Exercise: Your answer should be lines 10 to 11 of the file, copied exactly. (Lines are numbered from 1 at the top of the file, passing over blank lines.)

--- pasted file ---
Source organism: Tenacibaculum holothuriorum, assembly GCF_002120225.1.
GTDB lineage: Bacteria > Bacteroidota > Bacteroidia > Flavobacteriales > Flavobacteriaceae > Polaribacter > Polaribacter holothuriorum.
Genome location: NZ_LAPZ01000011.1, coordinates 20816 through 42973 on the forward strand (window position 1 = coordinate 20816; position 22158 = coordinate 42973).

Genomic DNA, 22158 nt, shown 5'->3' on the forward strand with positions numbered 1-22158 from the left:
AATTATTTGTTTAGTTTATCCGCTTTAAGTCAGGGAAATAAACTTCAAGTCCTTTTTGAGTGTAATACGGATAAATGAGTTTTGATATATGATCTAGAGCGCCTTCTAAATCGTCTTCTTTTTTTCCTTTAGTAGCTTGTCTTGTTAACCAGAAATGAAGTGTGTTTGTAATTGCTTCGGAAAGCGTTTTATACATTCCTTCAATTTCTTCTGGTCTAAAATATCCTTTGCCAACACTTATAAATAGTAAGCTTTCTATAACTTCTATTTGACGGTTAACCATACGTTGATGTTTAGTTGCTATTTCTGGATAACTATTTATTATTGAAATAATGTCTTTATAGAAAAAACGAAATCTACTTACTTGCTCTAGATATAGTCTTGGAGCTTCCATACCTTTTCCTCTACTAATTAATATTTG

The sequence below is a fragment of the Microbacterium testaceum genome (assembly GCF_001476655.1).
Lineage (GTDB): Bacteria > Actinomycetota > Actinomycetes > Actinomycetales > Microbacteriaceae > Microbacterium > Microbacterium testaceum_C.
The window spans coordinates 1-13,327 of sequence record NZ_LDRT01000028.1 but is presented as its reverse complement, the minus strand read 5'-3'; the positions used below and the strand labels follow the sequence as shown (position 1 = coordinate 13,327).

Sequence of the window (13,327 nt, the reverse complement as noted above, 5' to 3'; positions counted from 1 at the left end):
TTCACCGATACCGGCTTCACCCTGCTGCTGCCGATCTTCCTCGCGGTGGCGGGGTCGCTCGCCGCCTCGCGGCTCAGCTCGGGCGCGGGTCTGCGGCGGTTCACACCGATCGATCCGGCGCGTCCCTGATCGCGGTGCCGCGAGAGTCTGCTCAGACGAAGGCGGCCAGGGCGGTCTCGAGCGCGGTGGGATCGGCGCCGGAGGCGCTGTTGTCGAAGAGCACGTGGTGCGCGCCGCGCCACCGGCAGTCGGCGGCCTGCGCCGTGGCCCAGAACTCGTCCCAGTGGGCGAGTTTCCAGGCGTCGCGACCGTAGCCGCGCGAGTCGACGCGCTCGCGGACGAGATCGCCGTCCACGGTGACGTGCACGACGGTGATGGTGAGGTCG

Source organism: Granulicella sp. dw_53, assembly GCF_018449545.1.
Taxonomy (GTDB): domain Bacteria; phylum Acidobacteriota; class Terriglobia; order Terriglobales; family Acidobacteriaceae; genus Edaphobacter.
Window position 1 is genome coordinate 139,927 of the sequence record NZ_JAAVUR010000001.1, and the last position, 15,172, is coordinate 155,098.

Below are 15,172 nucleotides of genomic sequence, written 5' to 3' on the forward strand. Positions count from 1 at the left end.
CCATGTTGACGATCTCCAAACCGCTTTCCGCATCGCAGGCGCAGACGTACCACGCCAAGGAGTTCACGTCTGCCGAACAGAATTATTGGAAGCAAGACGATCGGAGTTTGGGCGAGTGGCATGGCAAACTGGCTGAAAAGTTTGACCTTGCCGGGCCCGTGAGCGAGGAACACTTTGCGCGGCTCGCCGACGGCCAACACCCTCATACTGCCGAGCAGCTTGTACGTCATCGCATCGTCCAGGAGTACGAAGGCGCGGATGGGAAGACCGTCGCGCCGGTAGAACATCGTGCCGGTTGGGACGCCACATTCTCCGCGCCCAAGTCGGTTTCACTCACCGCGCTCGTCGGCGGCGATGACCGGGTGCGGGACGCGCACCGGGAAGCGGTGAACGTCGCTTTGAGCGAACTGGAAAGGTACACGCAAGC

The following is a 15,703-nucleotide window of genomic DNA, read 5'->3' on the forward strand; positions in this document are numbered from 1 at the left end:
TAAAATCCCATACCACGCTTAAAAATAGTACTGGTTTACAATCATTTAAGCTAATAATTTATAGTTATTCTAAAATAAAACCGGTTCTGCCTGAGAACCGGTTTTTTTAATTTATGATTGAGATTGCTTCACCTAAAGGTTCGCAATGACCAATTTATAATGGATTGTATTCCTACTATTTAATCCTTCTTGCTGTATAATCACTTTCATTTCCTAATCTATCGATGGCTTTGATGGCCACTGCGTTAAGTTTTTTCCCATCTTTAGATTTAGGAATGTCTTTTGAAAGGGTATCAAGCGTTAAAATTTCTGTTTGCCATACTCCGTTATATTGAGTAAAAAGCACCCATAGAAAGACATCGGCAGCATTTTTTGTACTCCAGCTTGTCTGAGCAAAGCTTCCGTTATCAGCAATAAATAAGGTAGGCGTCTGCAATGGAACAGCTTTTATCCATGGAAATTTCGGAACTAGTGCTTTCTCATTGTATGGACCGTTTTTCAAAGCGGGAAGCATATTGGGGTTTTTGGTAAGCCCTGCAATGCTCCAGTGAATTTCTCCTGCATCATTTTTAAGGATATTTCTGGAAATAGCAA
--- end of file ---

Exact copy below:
TTCACCGATACCGGCTTCACCCTGCTGCTGCCGATCTTCCTCGCGGTGGCGGGGTCGCTCGCCGCCTCGCGGCTCAGCTCGGGCGCGGGTCTGCGGCGGTTCACACCGATCGATCCGGCGCGTCCCTGATCGCGGTGCCGCGAGAGTCTGCTCAGACGAAGGCGGCCAGGGCGGTCTCGAGCGCGGTGGGATCGGCGCCGGAGGCGCTGTTGTCGAAGAGCACGTGGTGCGCGCCGCGCCACCGGCAGTCGGCGGCCTGCGCCGTGGCCCAGAACTCGTCCCAGTGGGCGAGTTTCCAGGCGTCGCGACCGTAGCCGCGCGAGTCGACGCGCTCGCGGACGAGATCGCCGTCCACGGTGACGTGCACGACGGTGATGGTGAGGTCG

Source organism: Granulicella sp. dw_53, assembly GCF_018449545.1.